Disclosure statement: COPTICOM, who employs the authors, acts as a consultant for Énergir.
Quebec’s energy context
Two companies control almost all electricity and gas infrastructure in Quebec. The Crown corporation Hydro-Québec holds a monopoly on transmitting, distributing and purchasing electricity, and produces or buys over 90% of Quebec’s hydropower. Énergir, meanwhile, distributes 97% of the natural gas used in Quebec. It is 80.9% owned by the Caisse de dépôt et placement du Québec (CDPQ)—managers of Quebec’s pension plan, among other things—and the Fonds de solidarité FTQ, a labour investment fund that manages a part of the retirement savings of around 735,000 workers.
In Quebec, greenhouse gas (GHG) emissions from natural gas are practically all due to the distribution and consumption of gasdelivered by Énergir. The company intends to make its operations carbon‑neutral by 2050 through the development of renewable natural gas (RNG), energy efficiency improvements on the customer end and taking a complementary approach with plans for electrification.
The Quebec government has set a GHG emission reduction goal of a 37.5% decrease by 2030 compared to 1990 levels, and is aiming for carbon neutrality by 2050. It plans to achieve these objectives through major electrification of road transport, building heating and a major proportion of industrial applications.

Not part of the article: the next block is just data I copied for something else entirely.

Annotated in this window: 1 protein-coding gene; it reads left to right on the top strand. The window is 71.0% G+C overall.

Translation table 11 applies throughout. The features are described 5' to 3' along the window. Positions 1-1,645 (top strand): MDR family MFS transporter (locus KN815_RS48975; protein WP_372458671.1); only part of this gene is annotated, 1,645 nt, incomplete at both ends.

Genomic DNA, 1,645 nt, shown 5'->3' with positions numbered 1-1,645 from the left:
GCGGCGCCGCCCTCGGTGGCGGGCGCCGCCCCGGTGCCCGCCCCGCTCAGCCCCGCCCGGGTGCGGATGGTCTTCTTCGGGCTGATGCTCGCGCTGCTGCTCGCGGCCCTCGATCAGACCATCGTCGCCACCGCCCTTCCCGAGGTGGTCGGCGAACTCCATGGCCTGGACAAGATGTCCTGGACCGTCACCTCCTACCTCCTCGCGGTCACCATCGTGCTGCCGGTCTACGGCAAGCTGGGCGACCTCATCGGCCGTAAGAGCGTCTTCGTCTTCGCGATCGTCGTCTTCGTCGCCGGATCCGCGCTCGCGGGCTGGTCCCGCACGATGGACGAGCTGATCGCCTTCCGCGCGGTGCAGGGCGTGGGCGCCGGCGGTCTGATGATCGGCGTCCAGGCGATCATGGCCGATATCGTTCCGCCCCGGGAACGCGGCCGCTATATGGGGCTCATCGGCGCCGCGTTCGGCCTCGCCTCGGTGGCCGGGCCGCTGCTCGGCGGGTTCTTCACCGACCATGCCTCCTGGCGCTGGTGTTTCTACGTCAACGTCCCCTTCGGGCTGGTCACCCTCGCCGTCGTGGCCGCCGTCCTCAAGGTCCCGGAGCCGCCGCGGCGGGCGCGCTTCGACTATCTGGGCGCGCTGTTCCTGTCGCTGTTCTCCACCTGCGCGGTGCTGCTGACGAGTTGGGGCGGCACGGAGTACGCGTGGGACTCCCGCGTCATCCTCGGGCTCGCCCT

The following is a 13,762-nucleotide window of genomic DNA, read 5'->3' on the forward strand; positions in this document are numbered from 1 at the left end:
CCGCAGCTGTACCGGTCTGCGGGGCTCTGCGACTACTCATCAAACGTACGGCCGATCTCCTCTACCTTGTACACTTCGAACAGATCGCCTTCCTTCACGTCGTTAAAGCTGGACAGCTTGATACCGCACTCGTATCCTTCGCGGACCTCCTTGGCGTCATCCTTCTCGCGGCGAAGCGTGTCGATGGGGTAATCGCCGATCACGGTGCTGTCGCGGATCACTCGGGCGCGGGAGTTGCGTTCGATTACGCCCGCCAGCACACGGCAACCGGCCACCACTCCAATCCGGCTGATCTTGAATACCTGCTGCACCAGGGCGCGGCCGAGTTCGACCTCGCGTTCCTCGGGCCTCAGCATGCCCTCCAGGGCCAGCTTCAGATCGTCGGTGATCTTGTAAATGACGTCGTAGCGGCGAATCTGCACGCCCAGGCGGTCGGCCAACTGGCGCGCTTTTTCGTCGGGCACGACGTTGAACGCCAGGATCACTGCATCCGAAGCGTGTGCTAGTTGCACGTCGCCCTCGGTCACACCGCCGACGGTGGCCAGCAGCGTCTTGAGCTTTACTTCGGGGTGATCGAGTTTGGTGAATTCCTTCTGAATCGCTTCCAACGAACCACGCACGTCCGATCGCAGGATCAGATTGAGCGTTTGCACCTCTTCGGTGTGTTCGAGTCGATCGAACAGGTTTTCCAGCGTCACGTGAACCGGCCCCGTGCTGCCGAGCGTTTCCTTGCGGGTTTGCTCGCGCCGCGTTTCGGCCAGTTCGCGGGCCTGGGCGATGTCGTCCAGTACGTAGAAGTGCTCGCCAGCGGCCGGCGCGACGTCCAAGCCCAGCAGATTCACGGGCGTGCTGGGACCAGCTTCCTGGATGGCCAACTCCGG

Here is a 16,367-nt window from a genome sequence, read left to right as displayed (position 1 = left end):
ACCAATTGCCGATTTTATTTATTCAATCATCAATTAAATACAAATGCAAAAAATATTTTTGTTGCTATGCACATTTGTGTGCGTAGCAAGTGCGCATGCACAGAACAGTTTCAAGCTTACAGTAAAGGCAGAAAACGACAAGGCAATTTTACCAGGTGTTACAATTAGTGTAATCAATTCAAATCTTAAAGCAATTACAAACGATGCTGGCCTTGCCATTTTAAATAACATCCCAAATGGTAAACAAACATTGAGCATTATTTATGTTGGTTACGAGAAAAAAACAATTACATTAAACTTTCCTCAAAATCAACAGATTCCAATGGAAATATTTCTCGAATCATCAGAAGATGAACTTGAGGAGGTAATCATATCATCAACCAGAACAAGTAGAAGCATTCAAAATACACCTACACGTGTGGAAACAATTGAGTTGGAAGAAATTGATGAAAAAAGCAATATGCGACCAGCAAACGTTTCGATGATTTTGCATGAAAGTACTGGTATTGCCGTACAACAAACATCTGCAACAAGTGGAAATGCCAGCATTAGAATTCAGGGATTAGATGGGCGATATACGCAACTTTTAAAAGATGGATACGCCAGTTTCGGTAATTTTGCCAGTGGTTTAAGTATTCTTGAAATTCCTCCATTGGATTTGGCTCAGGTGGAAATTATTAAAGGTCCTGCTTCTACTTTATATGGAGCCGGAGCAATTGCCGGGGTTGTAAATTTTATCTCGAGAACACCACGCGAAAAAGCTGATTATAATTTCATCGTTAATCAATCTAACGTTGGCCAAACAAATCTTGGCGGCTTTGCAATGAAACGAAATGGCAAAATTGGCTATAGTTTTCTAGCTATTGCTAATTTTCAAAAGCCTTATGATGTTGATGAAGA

Residential energy consumption in Quebec
In 2019, natural gas represented only 13% of Quebec’s energy consumption, compared to 36% for Canada as a whole. It is used by industry (55%), institutional and commercial buildings (28%) and residential buildings (11%), with the remainder going to other niche uses (5%). It is nearly unused in producing electricity, 99.6% of which comes from hydroelectricity and wind energy.
Residential energy consumption in Quebec is primarily electricity (74%), in addition to 12% for biofuels, 8% for natural gas and 5% for petroleum products such as oil. The majority of institutional and commercial buildings’ consumption is electricity (53%), followed by natural gas (27%), oil (16%), propane and biofuels (4%). Natural gas consumption in the building and industry sectors resulted in 12 Mt CO2 eq in 2019, or 14.2% of Quebec’s greenhouse gas (GHG) emissions.
Dual energy agreement between Hydro-Quebec and Énergir
On July 13, 2021, Hydro-Québec and Énergir signed a dual energy agreement for 2022–2045. This partnership aims to convert the natural gas heating systems of Énergir customers into systems supplied by both electricity and natural gas. During cold snaps, when heating demand peaks, natural gas will be used in place of electricity, reducing the stress on the Hydro‑Québec network. Outside these peak periods, buildings will be heated by electricity alone. Dual energy is a means of maximizing the role of electricity in building heating—and thereby reducing GHG emissions associated with heating—while minimizing impact during winter peaks.
In Phase 1 of the agreement, around 100,000 residential customers were encouraged to convert to dual energy. In Phase 2, the dual energy offer will be broadened to commercial and institutional sub‑sectors. The Régie de l’énergie should decide on the launch of Phase 2 in spring 2023. Note that the agreement also aims to encourage owners of new residential, commercial and institutional buildings to opt for dual energy heating systems.